The coming of the railway caused Godalming to continue to grow into modern times. The London and South Western line was extended from Guildford to Godalming in 1849.

In 1828 Edward Hassell painted a watercolour of a shop front in Godalming, click here for more information.

Godalming was the first town in the country to receive public electricity supply in 1881.

Did You Know?

A Roman farmstead at Charterhouse School, Godalming, with two ditches and two pits filled with Roman pottery, was found during excavations before the building of a new sports hall.

Further information

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9 thoughts on “Godalming”

  1. Maria says:

    in 1961 attended a camp in Godalming that was run by the Ukrainian Youth Assn’ which I
    belonged to. I now reside in Canada and have been trying to find photographs and information about the area in which the camp was held, I do remember there were army barracks on the grounds. There was also a house which I believe was an invalids home for a while. I would appreciate any information you could give me.

    Thank you

    1. suzie gortler says:

      Hi have you looked at the Godalming museum website for their email address… they should be able to help you.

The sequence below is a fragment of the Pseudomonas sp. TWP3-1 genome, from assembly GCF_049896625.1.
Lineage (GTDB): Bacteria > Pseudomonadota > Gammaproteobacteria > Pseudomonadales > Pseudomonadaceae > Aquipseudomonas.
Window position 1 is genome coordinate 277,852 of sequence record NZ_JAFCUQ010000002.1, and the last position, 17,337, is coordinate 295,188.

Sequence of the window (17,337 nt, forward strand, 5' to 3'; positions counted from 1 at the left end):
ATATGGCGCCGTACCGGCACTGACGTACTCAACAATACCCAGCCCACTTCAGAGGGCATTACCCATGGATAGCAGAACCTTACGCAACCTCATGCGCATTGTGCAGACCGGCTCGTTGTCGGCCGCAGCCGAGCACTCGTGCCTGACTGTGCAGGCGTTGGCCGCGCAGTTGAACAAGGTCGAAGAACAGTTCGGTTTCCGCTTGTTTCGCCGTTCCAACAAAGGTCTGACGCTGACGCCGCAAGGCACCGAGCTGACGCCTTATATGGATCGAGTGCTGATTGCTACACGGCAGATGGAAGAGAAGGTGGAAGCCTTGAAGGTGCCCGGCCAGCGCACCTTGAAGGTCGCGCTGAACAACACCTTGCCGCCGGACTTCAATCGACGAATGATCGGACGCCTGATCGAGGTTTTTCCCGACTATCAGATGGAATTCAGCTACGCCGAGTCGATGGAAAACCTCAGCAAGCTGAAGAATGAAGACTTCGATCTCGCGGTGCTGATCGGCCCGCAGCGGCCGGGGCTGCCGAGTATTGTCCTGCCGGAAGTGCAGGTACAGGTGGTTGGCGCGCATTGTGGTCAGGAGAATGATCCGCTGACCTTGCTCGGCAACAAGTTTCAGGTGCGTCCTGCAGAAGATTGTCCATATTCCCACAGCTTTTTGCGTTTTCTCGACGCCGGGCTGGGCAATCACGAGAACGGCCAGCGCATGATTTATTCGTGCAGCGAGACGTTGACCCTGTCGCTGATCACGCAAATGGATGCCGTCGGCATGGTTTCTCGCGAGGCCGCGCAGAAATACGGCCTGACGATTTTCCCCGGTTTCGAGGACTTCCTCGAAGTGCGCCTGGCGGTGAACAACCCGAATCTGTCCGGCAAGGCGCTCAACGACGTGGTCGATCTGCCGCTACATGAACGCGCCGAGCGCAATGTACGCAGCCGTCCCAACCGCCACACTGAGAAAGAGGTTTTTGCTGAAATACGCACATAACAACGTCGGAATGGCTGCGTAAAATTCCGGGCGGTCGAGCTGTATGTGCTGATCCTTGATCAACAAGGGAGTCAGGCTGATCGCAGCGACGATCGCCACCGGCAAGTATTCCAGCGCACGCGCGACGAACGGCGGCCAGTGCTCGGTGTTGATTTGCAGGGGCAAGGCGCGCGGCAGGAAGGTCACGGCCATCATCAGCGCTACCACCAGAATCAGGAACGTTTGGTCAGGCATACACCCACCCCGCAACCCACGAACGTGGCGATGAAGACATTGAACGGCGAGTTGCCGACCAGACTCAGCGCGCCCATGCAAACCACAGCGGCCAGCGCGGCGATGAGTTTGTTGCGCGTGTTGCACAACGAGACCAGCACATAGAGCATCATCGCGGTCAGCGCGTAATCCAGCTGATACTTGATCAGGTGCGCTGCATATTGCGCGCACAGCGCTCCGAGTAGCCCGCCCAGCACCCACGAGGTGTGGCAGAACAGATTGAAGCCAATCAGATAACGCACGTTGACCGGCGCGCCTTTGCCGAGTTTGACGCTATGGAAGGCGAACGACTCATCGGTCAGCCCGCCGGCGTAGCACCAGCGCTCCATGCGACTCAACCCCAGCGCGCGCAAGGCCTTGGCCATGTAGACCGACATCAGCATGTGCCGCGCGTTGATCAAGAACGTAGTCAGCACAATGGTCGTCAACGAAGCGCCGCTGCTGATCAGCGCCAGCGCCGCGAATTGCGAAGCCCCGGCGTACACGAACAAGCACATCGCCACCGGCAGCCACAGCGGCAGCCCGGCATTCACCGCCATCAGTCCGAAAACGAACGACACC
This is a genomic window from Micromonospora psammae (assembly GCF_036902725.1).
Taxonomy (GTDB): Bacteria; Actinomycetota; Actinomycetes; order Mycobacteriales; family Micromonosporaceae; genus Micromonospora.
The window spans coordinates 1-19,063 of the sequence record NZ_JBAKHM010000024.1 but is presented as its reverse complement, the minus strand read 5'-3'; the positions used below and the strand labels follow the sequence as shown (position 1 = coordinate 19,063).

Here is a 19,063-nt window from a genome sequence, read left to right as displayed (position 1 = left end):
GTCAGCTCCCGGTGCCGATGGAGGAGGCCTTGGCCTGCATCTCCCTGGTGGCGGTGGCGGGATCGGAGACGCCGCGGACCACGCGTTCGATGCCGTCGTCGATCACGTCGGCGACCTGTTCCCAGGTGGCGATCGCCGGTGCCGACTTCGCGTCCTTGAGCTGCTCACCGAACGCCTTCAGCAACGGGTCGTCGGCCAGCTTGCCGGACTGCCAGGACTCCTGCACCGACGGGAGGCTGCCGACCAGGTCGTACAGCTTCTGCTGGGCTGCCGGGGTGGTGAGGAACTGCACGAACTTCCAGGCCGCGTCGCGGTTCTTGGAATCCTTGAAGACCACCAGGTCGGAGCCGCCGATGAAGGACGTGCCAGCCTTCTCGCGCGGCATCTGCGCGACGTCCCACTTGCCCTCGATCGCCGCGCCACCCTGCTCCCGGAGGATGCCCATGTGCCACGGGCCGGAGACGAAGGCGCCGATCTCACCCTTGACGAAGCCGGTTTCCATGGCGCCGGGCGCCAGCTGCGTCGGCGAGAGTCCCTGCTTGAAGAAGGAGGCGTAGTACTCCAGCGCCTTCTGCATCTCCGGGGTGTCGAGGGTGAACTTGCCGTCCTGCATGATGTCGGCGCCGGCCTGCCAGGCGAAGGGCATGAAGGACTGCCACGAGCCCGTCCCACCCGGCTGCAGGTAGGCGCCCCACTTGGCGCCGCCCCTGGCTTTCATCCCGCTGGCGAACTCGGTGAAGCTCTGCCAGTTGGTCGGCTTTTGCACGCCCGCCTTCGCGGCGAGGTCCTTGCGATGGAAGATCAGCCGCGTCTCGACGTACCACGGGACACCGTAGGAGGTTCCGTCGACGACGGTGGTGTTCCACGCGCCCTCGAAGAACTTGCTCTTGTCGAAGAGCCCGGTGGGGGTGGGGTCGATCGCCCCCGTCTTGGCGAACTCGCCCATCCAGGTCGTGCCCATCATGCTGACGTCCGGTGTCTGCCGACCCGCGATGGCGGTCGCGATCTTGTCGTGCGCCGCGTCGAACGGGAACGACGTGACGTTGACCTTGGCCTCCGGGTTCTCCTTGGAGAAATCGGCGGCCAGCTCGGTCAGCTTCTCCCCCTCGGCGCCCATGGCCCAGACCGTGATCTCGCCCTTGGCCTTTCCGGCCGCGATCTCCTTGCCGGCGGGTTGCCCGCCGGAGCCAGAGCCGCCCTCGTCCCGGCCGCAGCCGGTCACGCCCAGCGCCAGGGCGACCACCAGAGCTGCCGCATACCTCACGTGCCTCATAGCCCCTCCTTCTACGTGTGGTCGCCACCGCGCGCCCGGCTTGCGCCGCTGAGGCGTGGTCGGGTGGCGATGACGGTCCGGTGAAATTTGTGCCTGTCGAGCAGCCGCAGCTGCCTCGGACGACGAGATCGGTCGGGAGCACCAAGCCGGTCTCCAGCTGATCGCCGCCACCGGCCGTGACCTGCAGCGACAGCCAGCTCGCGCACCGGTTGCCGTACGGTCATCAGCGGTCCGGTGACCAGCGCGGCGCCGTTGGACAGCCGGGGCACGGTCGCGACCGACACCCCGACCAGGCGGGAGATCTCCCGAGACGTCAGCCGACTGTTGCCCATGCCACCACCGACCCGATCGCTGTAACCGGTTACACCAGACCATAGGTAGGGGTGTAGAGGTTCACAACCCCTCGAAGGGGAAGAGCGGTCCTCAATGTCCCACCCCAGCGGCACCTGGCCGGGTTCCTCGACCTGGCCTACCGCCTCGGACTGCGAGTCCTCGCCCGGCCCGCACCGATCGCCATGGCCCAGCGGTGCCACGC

2. Kate h says:

      The house you’re referring to might be The Meath, close to the station.

    3. John sherrington says:

      If you go to a Facebook site called. Godalming past and preset You will be able to get all your questions answered

    4. Richard Ashworth says:

      Most likely by Milford Hospital or possibly Whitley Common.

  2. Rw says:

    I have noticed that a road in Godalming/Farncombe is called Llanaway road, Llan in Welsh means Church and the name in full could be Llan-Y- (Wae[woe], Wau[Knit] or Way{aged}), I’m not sure if there are other roads in the area with Welsh names, but this one caught my eye.

    1. Mervyn Roberts says:

      I think the theory is that this road is close to an ancient church site. However the only actual saxon religous sites we know of is Minister field in Tuesley and the main parish church of SS Peter & Paul ( 9th c)

      1. John Talbot says:

        Llanaway Road (& the adjacent Llanaway Close) is named after the former small Llanaway Estate between Godalming and Farncombe, which was owned by the Hallam sisters in late Victorian times. The estate was developed for housing in the early C20th after the death of the last sister, with two of the roads within the development named after the estate and another after the sisters. (see Alison Pattison, curator of Godalming Museum).
        It is more likely that the former estate was named after its original owner, rather than Mervyn’s supposition of proximity to an ancient parish or church site, of which none is known in that part of Godalming and Farncombe.

  3. Canon David Frost says:

    We moved to Godalming in 1962 from Redhill. My late father was the Minister of the Baptist Church in Queen Street until 1972 when he moved to a church in Brighton.

    We lived in Croft Road and I attended Moss Lane Primary, which in those days was a Church of England school.